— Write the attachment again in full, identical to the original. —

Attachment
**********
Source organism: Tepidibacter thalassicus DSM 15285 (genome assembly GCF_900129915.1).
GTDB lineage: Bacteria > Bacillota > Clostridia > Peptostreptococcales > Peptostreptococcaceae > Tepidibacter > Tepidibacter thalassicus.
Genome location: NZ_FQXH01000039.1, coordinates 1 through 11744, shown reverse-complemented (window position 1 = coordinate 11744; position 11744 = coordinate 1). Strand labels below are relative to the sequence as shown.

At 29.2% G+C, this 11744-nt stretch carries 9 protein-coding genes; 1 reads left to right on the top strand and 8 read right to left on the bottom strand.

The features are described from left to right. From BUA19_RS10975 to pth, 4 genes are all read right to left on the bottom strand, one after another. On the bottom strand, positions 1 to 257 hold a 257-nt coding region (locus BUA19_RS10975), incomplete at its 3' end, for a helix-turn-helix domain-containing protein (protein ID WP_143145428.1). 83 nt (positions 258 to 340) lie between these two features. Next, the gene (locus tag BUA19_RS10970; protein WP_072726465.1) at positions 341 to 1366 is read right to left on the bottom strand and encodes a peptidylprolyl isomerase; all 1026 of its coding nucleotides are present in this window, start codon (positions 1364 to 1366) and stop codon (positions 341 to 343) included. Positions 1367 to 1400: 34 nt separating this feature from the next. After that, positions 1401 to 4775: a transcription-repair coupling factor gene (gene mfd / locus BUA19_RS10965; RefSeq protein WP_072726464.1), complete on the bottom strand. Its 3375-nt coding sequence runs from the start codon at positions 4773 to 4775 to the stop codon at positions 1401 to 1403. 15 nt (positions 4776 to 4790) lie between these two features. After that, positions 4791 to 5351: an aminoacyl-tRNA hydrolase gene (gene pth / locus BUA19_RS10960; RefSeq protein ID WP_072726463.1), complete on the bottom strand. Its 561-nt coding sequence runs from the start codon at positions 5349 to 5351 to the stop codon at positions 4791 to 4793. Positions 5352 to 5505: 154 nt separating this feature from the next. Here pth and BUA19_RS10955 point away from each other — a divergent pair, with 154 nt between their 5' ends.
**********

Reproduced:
Source organism: Tepidibacter thalassicus DSM 15285 (genome assembly GCF_900129915.1).
GTDB lineage: Bacteria > Bacillota > Clostridia > Peptostreptococcales > Peptostreptococcaceae > Tepidibacter > Tepidibacter thalassicus.
Genome location: NZ_FQXH01000039.1, coordinates 1 through 11744, shown reverse-complemented (window position 1 = coordinate 11744; position 11744 = coordinate 1). Strand labels below are relative to the sequence as shown.

At 29.2% G+C, this 11744-nt stretch carries 9 protein-coding genes; 1 reads left to right on the top strand and 8 read right to left on the bottom strand.

The features are described from left to right. From BUA19_RS10975 to pth, 4 genes are all read right to left on the bottom strand, one after another. On the bottom strand, positions 1 to 257 hold a 257-nt coding region (locus BUA19_RS10975), incomplete at its 3' end, for a helix-turn-helix domain-containing protein (protein ID WP_143145428.1). 83 nt (positions 258 to 340) lie between these two features. Next, the gene (locus tag BUA19_RS10970; protein WP_072726465.1) at positions 341 to 1366 is read right to left on the bottom strand and encodes a peptidylprolyl isomerase; all 1026 of its coding nucleotides are present in this window, start codon (positions 1364 to 1366) and stop codon (positions 341 to 343) included. Positions 1367 to 1400: 34 nt separating this feature from the next. After that, positions 1401 to 4775: a transcription-repair coupling factor gene (gene mfd / locus BUA19_RS10965; RefSeq protein WP_072726464.1), complete on the bottom strand. Its 3375-nt coding sequence runs from the start codon at positions 4773 to 4775 to the stop codon at positions 1401 to 1403. 15 nt (positions 4776 to 4790) lie between these two features. After that, positions 4791 to 5351: an aminoacyl-tRNA hydrolase gene (gene pth / locus BUA19_RS10960; RefSeq protein ID WP_072726463.1), complete on the bottom strand. Its 561-nt coding sequence runs from the start codon at positions 5349 to 5351 to the stop codon at positions 4791 to 4793. Positions 5352 to 5505: 154 nt separating this feature from the next. Here pth and BUA19_RS10955 point away from each other — a divergent pair, with 154 nt between their 5' ends.